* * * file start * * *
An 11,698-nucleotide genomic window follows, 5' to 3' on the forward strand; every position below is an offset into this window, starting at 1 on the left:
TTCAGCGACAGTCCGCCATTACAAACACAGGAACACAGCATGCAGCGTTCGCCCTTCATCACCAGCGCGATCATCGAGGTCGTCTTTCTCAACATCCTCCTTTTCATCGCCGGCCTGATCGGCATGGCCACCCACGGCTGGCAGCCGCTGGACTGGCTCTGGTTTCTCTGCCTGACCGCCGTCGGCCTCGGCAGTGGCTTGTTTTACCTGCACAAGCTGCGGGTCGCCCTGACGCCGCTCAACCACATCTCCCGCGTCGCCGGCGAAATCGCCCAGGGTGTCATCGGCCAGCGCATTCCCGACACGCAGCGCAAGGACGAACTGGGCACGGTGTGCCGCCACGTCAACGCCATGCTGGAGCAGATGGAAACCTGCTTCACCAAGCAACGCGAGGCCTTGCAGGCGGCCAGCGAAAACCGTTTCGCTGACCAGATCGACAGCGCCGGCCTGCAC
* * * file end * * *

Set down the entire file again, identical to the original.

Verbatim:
An 11,698-nucleotide genomic window follows, 5' to 3' on the forward strand; every position below is an offset into this window, starting at 1 on the left:
TTCAGCGACAGTCCGCCATTACAAACACAGGAACACAGCATGCAGCGTTCGCCCTTCATCACCAGCGCGATCATCGAGGTCGTCTTTCTCAACATCCTCCTTTTCATCGCCGGCCTGATCGGCATGGCCACCCACGGCTGGCAGCCGCTGGACTGGCTCTGGTTTCTCTGCCTGACCGCCGTCGGCCTCGGCAGTGGCTTGTTTTACCTGCACAAGCTGCGGGTCGCCCTGACGCCGCTCAACCACATCTCCCGCGTCGCCGGCGAAATCGCCCAGGGTGTCATCGGCCAGCGCATTCCCGACACGCAGCGCAAGGACGAACTGGGCACGGTGTGCCGCCACGTCAACGCCATGCTGGAGCAGATGGAAACCTGCTTCACCAAGCAACGCGAGGCCTTGCAGGCGGCCAGCGAAAACCGTTTCGCTGACCAGATCGACAGCGCCGGCCTGCAC